- Concrete Pool Deck Info
- Pool Deck Pictures
- Pool Deck Design Ideas
- Stamped Concrete and Other Popular Pool Deck Surfaces
- Stamped Concrete
- Colored Concrete
- Exposed Aggregate
- More Pool Deck Surfaces
- Compare Concrete Pool Decks
- Installing and Maintaining Concrete Pool Decks
- Pool Deck Cost
- Pool Coping
- Pool Deck Repair
- Resurface Existing Concrete with Pool Deck Coatings
- Other Resources
- Concrete Contractors: Find Concrete Products and Suppliers
- Design Ideas: Pool Deck Info
Concrete Pool Deck Surfaces
One of the most important considerations for any pool deck is the type of material to use, with choices including poured-in-place concrete, concrete pavers, stone, brick, tile, and wood. Of these options, concrete pool decks give you the most design flexibility in terms of color, texture, and pattern; as well as being affordable and low maintenance. The material you ultimately choose often depends on a number of factors including your surrounding landscape, space availability, how much traffic the pool deck will receive, your budget, and how much time and effort you want to devote to care and upkeep.
Keep in mind that pool decks have special performance requirements when compared with a typical patio. Pool decks need to resist constant exposure to water and harsh pool chemicals. They also need to be easy on bare feet, splinter-proof, and slip resistant. All these criteria can be met with a concrete pool deck. To compare the various pool deck options, see Pool Deck Throwdown.
DECORATIVE CONCRETE OPTIONS
Only decorative concrete gives you the ability to select any shape, size, color and surface treatment for your deck-from plain broom-finished concrete, to exposed aggregate, to imprinted patterns that mimic tile, brick, natural stone, and even wood. You can also mix and match decorative treatments, such as combining stained concrete with a stenciled or imprinted border or enhancing a colored overlay with sawcut or engraved patterns. You can design your concrete pool deck to blend in with your home's exterior facade and surrounding landscape, or make it the focal point of your backyard.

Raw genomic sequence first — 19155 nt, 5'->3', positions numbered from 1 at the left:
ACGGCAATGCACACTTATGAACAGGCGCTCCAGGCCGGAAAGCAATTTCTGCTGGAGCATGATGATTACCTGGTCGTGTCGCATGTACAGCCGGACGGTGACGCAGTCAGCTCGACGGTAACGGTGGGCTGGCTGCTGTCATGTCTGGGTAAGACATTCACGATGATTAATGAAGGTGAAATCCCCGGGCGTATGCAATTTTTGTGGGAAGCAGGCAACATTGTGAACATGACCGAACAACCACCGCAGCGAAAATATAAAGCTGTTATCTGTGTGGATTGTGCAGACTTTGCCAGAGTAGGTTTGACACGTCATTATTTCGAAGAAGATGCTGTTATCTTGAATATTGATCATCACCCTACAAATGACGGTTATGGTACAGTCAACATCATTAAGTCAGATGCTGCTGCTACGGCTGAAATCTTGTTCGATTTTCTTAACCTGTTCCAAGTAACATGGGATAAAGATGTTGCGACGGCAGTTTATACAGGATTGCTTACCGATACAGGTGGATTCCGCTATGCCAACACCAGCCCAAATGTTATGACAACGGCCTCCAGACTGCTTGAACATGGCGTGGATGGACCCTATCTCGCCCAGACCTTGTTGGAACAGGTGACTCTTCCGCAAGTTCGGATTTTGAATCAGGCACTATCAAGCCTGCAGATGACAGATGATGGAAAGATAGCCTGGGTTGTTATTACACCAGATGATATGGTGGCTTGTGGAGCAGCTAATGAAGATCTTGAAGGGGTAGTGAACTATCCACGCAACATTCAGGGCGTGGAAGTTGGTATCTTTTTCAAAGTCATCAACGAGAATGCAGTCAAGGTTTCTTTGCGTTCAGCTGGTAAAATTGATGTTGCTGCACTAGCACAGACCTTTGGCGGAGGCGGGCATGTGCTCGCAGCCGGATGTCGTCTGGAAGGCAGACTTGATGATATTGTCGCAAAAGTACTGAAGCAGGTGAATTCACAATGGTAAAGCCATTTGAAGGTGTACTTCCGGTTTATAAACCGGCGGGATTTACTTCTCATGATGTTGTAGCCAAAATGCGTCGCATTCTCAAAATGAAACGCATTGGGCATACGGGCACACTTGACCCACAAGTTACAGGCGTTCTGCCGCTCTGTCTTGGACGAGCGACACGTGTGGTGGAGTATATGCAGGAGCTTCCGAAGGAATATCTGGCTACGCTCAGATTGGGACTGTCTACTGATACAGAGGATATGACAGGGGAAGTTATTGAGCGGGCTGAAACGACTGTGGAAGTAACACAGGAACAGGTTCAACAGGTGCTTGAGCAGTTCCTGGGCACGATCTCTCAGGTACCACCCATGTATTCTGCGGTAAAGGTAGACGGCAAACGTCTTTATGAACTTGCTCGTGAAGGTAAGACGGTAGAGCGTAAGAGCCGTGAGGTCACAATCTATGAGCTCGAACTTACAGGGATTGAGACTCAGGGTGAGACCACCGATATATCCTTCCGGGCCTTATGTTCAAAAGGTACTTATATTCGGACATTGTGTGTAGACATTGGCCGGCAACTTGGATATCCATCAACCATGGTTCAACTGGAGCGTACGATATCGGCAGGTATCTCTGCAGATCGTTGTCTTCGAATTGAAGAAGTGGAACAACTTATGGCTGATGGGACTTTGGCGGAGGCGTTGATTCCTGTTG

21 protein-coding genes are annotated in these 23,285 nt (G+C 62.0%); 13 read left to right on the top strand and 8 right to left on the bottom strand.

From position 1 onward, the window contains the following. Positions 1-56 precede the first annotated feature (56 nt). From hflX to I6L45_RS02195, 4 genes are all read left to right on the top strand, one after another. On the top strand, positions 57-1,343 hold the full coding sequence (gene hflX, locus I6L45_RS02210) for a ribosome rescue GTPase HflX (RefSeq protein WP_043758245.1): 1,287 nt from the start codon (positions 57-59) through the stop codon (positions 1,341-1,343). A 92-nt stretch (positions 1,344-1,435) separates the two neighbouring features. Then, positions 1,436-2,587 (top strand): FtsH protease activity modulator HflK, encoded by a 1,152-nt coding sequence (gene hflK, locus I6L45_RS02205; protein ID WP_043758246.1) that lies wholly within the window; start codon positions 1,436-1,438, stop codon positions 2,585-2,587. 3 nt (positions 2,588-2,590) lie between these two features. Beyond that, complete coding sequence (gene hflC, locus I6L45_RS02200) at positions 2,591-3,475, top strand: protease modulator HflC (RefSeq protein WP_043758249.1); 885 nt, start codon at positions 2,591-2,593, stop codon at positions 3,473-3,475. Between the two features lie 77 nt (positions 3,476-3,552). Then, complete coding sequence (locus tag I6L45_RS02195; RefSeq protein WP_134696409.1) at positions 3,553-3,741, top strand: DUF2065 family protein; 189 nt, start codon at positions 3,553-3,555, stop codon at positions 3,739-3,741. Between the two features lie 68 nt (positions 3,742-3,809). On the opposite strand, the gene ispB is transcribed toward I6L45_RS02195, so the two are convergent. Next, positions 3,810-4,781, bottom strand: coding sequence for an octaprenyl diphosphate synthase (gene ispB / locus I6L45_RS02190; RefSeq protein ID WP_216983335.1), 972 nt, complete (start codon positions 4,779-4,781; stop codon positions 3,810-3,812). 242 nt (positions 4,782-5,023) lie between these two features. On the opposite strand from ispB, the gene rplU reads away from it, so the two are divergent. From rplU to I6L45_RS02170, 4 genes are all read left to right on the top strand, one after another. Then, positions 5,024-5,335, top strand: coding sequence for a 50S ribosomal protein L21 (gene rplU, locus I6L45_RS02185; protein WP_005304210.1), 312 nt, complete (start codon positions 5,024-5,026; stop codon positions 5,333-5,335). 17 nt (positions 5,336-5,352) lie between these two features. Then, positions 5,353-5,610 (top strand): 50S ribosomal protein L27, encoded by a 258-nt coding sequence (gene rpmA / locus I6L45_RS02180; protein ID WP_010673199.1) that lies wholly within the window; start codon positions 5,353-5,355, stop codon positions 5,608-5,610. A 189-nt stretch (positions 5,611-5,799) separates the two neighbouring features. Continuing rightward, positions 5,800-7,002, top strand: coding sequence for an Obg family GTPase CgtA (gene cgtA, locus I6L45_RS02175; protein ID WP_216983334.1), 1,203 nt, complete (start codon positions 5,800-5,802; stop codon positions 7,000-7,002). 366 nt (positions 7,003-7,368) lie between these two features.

To create pool decks that resemble natural slate, flagstone or brick, stamped concrete is the ideal choice. When colored with stains or dry-shake color hardeners, stamped concrete looks identical to real stone but is easier to install and maintain. Stamped concrete can also be used to complement other decorative surface treatments, such as exposed aggregate, broom finishes and borders. See Stamped Concrete Pool Decks.
The most popular methods for coloring concrete pool decks and other exterior concrete are chemical stains, integral color and dry-shake hardeners. Coloring usually goes hand in hand with stamped concrete, allowing you to precisely replicate the colors of natural stone or any other material. For pool decks, lighter colors are especially popular because they reflect UV rays and keep the surface cooler. Learn more about your coloring options for concrete pool decks.
Stenciling a concrete pool deck can be a great alternative to decorative stamping while permitting similar design flexibility. Instead of rubber stamps, stenciling uses disposable paper stencils to impart brick or stone patterns in fresh concrete. By applying a dry-shake color hardener or stain to the exposed concrete before stencil removal, you'll get the appearance of individual stones or bricks that have been mortared together. Stencils for concrete come in a wide array of patterns, ranging from running-bond brick to stone, slate and tile. For more information, see Concrete Stencils.
Rock-Salt Finished Concrete
A rock salt finish is a low-cost, easy method for adding subtle texture and slip resistance to plain or colored concrete pool decks. It’s created by pressing grains of rock salt into freshly placed concrete with a float or roller and then washing them away. The result is a beautiful speckled pattern on the concrete surface, similar to the appearance of slightly pitted, weathered rock. Read about the various decorative options for rock salt finishes.
Exposing the aggregate in concrete produces a pebble-like finish that is especially well-suited for pool deck surfaces because it's highly slip resistant. The finish can also be very attractive when youuse decorative aggregate in an assortment of colors and sizes. A popular technique is to combine exposed aggregate finishes with areas of smooth concrete to create interesting contrast. See Exposed Aggregate Pool Decks.